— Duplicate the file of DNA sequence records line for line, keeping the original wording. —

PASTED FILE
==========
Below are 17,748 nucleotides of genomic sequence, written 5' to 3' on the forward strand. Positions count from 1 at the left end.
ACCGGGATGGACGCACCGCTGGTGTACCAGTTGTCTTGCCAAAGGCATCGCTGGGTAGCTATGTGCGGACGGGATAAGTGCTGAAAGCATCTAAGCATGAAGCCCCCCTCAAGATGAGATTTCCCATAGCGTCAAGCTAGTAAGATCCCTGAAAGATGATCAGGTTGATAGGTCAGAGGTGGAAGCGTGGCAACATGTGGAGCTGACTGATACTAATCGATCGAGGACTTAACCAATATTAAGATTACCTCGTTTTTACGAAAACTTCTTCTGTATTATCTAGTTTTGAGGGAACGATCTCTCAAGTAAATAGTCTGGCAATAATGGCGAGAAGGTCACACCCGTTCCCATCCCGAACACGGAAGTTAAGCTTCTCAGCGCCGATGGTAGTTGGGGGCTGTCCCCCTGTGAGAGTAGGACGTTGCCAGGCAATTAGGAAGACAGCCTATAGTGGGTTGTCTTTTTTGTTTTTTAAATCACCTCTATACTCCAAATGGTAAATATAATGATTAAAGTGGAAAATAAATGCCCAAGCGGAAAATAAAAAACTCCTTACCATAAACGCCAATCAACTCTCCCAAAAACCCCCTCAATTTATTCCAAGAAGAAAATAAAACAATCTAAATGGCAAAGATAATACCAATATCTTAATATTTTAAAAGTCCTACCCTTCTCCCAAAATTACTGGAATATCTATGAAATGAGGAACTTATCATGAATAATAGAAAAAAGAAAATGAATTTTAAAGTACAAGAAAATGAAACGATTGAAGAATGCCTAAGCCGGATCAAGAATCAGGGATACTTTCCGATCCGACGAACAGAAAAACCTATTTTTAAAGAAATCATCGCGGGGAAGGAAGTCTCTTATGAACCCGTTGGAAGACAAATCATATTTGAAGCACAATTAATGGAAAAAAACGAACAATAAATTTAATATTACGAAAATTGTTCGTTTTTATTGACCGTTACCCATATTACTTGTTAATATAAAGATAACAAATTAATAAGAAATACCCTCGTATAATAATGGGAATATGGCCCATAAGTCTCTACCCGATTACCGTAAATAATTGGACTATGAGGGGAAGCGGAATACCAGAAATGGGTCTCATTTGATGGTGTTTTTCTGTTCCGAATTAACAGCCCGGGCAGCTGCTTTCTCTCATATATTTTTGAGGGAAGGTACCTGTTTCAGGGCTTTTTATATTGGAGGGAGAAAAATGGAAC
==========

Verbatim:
Below are 17,748 nucleotides of genomic sequence, written 5' to 3' on the forward strand. Positions count from 1 at the left end.
ACCGGGATGGACGCACCGCTGGTGTACCAGTTGTCTTGCCAAAGGCATCGCTGGGTAGCTATGTGCGGACGGGATAAGTGCTGAAAGCATCTAAGCATGAAGCCCCCCTCAAGATGAGATTTCCCATAGCGTCAAGCTAGTAAGATCCCTGAAAGATGATCAGGTTGATAGGTCAGAGGTGGAAGCGTGGCAACATGTGGAGCTGACTGATACTAATCGATCGAGGACTTAACCAATATTAAGATTACCTCGTTTTTACGAAAACTTCTTCTGTATTATCTAGTTTTGAGGGAACGATCTCTCAAGTAAATAGTCTGGCAATAATGGCGAGAAGGTCACACCCGTTCCCATCCCGAACACGGAAGTTAAGCTTCTCAGCGCCGATGGTAGTTGGGGGCTGTCCCCCTGTGAGAGTAGGACGTTGCCAGGCAATTAGGAAGACAGCCTATAGTGGGTTGTCTTTTTTGTTTTTTAAATCACCTCTATACTCCAAATGGTAAATATAATGATTAAAGTGGAAAATAAATGCCCAAGCGGAAAATAAAAAACTCCTTACCATAAACGCCAATCAACTCTCCCAAAAACCCCCTCAATTTATTCCAAGAAGAAAATAAAACAATCTAAATGGCAAAGATAATACCAATATCTTAATATTTTAAAAGTCCTACCCTTCTCCCAAAATTACTGGAATATCTATGAAATGAGGAACTTATCATGAATAATAGAAAAAAGAAAATGAATTTTAAAGTACAAGAAAATGAAACGATTGAAGAATGCCTAAGCCGGATCAAGAATCAGGGATACTTTCCGATCCGACGAACAGAAAAACCTATTTTTAAAGAAATCATCGCGGGGAAGGAAGTCTCTTATGAACCCGTTGGAAGACAAATCATATTTGAAGCACAATTAATGGAAAAAAACGAACAATAAATTTAATATTACGAAAATTGTTCGTTTTTATTGACCGTTACCCATATTACTTGTTAATATAAAGATAACAAATTAATAAGAAATACCCTCGTATAATAATGGGAATATGGCCCATAAGTCTCTACCCGATTACCGTAAATAATTGGACTATGAGGGGAAGCGGAATACCAGAAATGGGTCTCATTTGATGGTGTTTTTCTGTTCCGAATTAACAGCCCGGGCAGCTGCTTTCTCTCATATATTTTTGAGGGAAGGTACCTGTTTCAGGGCTTTTTATATTGGAGGGAGAAAAATGGAAC